1981) with econometric research on market share re- tially richer for brands with which subjects have more
sponse to ad expenditures (Assmus, Farley, and Leh- extensive experience in different contexts (Cacioppo and
mann 1984). Petty 1985). For these reasons, messages about brands
with which subjects are more familiar or loyal are likely
EFFECTS OF MESSAGE REPETITION to lead to more positive affect and behavior.
AND BRAND LOYALTY
Prior Empirical Evidence
Theory Earlier reviews of the literature (Belch 1982; Ca-
Early experimental research in this area focused on the cioppo and Petty 1985; Naples 1979; Sawyer 1981; Si-
effects of mere exposure (often of nonsense syllables) mon and Arndt 1980; Stephens and Warren 1984) cite
on subject's response. Sawyer's (1981) review con- 38 primary studies on consumer response to the repeti-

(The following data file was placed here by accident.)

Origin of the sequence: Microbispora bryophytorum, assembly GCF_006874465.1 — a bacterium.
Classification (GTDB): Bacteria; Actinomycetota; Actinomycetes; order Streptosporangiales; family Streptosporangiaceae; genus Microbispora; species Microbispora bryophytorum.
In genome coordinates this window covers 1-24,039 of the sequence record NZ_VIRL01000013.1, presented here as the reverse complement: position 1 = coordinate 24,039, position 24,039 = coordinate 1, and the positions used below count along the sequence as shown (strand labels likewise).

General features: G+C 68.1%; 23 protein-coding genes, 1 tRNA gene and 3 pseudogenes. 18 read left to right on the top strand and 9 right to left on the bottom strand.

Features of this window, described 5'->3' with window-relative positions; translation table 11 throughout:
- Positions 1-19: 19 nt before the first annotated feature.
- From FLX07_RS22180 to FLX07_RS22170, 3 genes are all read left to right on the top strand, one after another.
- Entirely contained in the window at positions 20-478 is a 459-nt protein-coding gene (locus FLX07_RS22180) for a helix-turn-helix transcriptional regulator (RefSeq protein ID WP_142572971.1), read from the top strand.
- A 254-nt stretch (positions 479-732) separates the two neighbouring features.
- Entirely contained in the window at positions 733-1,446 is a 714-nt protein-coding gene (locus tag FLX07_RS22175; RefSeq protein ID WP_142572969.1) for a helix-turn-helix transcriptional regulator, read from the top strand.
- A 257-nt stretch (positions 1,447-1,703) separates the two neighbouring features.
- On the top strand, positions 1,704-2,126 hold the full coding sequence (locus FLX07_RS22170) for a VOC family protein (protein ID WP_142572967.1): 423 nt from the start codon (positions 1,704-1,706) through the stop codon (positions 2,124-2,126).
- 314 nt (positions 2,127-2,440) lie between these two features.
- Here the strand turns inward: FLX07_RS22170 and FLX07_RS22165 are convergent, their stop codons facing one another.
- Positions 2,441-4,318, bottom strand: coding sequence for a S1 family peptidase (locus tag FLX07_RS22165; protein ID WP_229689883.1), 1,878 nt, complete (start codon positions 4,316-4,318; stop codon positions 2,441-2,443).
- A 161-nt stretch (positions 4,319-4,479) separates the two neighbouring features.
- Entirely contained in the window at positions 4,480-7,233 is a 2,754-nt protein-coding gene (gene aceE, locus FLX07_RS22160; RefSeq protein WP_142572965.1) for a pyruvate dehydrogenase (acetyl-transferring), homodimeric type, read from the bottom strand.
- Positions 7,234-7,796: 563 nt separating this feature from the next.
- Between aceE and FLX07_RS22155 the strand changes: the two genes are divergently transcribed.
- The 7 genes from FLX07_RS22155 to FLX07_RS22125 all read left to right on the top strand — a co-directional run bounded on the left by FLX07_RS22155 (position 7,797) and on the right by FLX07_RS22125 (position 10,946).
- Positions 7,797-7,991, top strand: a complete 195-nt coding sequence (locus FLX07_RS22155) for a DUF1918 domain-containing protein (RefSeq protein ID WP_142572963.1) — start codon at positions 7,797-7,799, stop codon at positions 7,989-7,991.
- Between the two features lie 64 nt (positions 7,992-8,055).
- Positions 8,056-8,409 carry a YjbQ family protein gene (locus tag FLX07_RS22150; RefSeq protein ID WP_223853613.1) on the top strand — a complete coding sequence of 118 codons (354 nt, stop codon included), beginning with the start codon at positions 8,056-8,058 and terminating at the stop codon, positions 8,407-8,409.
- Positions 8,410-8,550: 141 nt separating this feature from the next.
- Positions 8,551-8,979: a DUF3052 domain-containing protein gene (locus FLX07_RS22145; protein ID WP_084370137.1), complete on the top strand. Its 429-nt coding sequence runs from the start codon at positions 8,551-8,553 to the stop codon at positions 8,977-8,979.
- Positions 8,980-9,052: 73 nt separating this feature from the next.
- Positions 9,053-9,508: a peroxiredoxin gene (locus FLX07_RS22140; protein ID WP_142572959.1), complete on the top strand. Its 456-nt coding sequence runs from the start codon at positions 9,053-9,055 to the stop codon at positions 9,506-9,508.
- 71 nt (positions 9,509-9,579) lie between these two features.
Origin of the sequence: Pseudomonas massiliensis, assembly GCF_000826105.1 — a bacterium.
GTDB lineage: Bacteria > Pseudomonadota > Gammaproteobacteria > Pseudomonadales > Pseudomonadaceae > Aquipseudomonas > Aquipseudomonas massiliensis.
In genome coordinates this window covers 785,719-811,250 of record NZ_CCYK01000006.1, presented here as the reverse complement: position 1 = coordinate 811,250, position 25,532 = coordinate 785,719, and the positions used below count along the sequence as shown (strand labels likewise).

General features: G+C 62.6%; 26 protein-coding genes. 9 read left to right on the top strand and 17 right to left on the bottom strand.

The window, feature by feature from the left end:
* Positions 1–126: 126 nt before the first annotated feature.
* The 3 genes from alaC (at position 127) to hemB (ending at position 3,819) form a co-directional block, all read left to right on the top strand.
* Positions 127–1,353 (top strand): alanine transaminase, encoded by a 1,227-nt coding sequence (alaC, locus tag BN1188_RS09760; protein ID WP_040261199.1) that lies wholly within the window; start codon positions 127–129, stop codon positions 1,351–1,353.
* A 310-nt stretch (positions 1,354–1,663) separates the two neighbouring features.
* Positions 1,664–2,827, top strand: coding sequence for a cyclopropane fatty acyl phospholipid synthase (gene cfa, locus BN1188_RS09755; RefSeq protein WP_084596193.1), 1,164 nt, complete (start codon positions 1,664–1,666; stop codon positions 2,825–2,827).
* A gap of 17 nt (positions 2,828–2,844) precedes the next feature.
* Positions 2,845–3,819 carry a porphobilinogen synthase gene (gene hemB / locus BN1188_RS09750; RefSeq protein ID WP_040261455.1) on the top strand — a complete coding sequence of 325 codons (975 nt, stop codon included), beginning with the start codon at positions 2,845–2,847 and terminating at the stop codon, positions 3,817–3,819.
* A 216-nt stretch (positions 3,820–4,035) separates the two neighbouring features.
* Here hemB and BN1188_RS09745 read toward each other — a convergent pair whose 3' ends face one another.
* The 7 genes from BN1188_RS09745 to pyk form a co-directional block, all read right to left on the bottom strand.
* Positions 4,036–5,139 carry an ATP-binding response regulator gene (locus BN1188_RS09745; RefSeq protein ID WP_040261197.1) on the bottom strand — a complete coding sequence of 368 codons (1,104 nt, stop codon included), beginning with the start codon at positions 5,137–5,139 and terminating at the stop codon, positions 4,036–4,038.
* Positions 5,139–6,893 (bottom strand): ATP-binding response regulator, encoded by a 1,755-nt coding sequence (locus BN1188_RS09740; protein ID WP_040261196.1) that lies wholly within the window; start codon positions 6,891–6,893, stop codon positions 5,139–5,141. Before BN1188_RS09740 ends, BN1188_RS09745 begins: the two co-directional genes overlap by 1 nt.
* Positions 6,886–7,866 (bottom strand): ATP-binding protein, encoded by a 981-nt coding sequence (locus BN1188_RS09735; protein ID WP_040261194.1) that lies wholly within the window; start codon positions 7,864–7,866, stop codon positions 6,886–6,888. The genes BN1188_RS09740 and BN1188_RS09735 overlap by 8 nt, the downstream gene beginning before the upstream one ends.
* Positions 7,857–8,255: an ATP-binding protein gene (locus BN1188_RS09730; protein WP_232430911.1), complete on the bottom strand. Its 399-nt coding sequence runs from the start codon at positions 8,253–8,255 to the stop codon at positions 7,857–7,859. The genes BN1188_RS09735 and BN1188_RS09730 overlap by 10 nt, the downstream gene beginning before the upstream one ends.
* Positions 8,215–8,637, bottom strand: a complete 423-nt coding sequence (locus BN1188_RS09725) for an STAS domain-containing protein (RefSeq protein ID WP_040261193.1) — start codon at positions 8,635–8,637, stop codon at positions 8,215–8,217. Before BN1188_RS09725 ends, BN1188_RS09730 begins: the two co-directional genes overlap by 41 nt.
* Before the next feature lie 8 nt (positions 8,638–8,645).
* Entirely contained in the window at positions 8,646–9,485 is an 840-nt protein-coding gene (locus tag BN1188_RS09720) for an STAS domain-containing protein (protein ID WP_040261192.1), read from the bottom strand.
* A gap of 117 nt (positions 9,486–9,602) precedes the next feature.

cludes that affective response to such repetitive exposure tive exposure of ads or messages. A review of these pri-
mostly follows an inverted-U or logarithmic curve, with mary studies shows they involved a variety of environ-
increasing favorable response followed by increasing ments, media, and measures, though 27 were in the
negative response. In more recent studies, researchers laboratory. The review leads to several interesting con-
have attempted to unravel the reasons for the nonlinear clusions. First, all except one of the studies (Mitchell
response by using intelligible messages as the stimuli. and Olson 1977) found some positive response to mes-
Several explanations have been forwarded for this re- sage repetition. Second, 20 of the 29 studies that had
sponse pattern (Sawyer 1981), the best known being more than two levels of exposure found a nonlinear re-
Krugman's (1972) three-exposures hypothesis, the mod- sponse pattern (either logarithmic or inverted U). Third,
ifications of Berlyne's two-factor theory (Stang 1973, of the studies with more than two exposure levels, all of
1975), and Cacioppo and Petty's (1979, 1985) elabo- the field studies found a nonlinear response but only half